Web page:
Out-of-core functionality

Out-of-core processing

JuliaDB can be used to load and work with data that are too big to fit in memory (RAM). Several queries are designed to work on such datasets.

Processing scheme

The basic scheme of out-of-core processing is this:

  1. Data is loaded into a distributed dataset containing "chunks" that are of small enough to fit in memory

  2. Data is processed p chunks at a time – where p is the number of worker processes. This means p * size of chunks should fit in memory!

  3. Output data is accumulated in-memory and must be small enough to fit in the available memory.

Further, data is memory-mapped from disk so as to minimize IO overhead.

Note that this processing scheme means that not all operations in JuliaDB work out-of-core. There are several operations that do work right now as described in the rest of the document. We are working to make the coverage of out-of-core operations more comprehensive.

Loading data out-of-core

loadtable and loadndsparse functions take an output keyword argument which can be set to a directory where the loaded data is written to in an efficient binary format. It's also necessary to specify the chunks option to these functions which specify how many output chunks are to be generated from the input files.

An example invocation may look like:

loadtable(glob("*.csv"), output="bin", chunks=100; kwargs...)

If there are, say, 1000 .csv files in the current directory, they will be read into 100 chunks (10 CSV files will be read to create a single chunk). Once a batch of 10 CSV files is read, the data is written to a single binary file in the bin directory. Now let's say you have 10 worker processes. Each process will load chunks of 10 files each, meaning the data in up to 100 files may be loaded to memory before being written to disk.

Once loadtable has completed, you can load the ingested data using load:

tbl = load("bin")

tbl is now a distributed table made of chunks which are on disk.

reduce operations

reduce is the most trivial out-of-core operation since it works pair-wise requiring a small, fixed amount of memory. For example, you can sum up the foo column using reduce(+, tbl, select=:foo).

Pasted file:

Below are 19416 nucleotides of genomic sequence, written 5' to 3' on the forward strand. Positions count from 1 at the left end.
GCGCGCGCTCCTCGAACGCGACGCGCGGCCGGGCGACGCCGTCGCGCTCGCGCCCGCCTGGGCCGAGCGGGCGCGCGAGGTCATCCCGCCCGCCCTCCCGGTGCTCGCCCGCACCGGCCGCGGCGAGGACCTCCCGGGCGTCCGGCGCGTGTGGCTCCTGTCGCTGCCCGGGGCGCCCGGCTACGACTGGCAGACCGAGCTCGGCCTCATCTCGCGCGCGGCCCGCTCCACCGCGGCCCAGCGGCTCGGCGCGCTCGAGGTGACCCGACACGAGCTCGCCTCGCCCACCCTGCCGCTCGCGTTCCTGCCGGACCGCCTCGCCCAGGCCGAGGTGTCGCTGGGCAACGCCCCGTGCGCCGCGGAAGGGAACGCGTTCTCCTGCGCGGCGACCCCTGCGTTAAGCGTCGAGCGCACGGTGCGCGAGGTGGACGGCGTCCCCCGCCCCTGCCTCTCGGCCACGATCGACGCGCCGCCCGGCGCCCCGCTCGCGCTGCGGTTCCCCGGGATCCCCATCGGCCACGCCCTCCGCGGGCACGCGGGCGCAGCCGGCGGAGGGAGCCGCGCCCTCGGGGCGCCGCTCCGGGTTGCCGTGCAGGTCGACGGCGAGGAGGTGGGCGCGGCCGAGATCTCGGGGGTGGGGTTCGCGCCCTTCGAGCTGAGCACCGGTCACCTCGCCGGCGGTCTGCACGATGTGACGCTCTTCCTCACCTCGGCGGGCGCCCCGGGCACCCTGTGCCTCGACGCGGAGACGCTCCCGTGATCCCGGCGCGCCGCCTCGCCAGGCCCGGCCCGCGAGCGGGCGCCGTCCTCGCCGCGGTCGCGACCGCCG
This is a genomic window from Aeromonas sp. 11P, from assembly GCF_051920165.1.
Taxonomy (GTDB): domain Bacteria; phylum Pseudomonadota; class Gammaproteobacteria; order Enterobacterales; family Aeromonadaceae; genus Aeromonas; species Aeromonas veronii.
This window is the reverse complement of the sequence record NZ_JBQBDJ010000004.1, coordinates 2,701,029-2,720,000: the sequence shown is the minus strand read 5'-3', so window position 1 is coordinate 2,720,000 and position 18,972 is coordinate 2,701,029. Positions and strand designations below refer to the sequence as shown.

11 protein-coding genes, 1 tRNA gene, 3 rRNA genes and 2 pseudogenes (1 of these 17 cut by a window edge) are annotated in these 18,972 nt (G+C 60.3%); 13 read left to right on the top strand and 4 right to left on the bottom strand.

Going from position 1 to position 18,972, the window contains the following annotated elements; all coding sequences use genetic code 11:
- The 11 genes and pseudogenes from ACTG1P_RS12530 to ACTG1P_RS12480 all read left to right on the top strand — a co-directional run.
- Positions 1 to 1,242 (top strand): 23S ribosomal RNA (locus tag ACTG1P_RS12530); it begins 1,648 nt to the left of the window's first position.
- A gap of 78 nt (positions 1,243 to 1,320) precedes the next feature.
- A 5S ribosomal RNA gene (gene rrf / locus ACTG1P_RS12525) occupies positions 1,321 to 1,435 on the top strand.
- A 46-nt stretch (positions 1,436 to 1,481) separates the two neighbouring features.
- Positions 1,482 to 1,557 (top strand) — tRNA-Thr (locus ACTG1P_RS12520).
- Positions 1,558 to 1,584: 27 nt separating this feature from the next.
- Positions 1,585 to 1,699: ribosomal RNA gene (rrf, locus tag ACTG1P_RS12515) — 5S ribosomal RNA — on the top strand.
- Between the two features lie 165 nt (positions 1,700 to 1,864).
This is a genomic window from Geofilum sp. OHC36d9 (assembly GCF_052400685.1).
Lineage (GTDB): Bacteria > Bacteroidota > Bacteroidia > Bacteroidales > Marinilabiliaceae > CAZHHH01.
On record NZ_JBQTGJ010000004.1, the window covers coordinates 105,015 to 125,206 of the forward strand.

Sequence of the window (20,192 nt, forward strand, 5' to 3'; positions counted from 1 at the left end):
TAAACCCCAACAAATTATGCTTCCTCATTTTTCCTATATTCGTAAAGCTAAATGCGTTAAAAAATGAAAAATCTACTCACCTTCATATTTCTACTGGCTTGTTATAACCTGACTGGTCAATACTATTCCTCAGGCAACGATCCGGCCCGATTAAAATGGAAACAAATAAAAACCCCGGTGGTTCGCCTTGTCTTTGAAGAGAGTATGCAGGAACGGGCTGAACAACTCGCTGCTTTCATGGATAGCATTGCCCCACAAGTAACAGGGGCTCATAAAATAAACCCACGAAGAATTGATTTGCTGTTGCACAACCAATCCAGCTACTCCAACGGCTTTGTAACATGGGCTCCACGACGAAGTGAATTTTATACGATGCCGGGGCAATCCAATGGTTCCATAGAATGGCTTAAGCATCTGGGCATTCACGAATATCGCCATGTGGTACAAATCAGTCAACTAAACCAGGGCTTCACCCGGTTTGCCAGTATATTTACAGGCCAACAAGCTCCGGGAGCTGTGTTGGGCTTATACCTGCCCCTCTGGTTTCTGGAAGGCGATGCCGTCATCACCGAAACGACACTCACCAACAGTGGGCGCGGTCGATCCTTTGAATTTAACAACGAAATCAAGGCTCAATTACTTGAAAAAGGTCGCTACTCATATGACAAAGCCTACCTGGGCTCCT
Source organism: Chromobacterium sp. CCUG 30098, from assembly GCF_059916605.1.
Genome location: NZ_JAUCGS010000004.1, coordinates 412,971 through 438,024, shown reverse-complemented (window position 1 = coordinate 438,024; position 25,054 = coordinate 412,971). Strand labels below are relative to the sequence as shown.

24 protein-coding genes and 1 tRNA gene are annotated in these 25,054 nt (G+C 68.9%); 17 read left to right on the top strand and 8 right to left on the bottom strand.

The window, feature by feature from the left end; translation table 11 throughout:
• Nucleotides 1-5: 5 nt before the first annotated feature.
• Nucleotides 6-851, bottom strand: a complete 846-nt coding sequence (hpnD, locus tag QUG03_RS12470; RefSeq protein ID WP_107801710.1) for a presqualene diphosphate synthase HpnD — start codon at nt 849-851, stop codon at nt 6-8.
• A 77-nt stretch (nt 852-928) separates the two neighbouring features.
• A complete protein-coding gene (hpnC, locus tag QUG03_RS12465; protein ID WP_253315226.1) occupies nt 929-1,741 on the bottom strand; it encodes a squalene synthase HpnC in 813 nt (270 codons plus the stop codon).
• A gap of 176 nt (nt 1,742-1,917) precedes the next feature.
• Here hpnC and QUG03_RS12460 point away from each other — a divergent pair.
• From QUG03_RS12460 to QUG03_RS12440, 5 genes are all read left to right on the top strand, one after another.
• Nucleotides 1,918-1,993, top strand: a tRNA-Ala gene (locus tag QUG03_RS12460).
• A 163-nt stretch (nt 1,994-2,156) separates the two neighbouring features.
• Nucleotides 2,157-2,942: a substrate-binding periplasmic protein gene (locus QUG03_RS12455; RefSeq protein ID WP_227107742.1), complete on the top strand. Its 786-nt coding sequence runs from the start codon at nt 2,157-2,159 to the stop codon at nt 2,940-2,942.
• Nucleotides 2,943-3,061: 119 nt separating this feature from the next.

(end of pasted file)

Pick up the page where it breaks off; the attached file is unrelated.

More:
The OnlineStats.jl package (which is shipped with JuliaDB) allows aggregating and merging statistics on data using a small fixed amount of memory as well. For example, you can find the mean of the foo column with this code:

using OnlineStats
reduce(Mean(), tbl, select=:foo)

Check out other handy OnlineStats. OnlineStats.jl also allows you to extract histograms or partitioned stats (i.e. stats on a fixed window of data, hence reducing the output size)

groupreduce operations

groupreduce performs _grouped_ reduction. As long as the number of unique groups in the selected grouping key are small enough, groupreduce works out-of-core. groupreduce can be performed with pair-wise functions or OnlineStats, as with reduce. For example, to find the mean of foo field for every unique bar and baz pairs, you can do:

using OnlineStats
groupreduce(Mean(), tbl, (:bar, :baz), select=:foo)

Note that groupby operations may involve an expensive data shuffling step as it requires data belonging to the same group to be on the same processor, and hence isn't generally out-of-core.

broadcast join operations

join operations have limited out-of-core support. Specifically,

join(bigtable, smalltable, broadcast=:right, how=:inner|:left|:anti)

Here bigtable can be larger than memory, while p copies of smalltable must fit in memory (where p is number of workers). Note that only :inner, :left, and :anti joins are supported. Notably missing is :outer join. In this operation the small table is first broadcast to all processors, and the big table is joined p chunks at a time. Hence the name "broadcast join".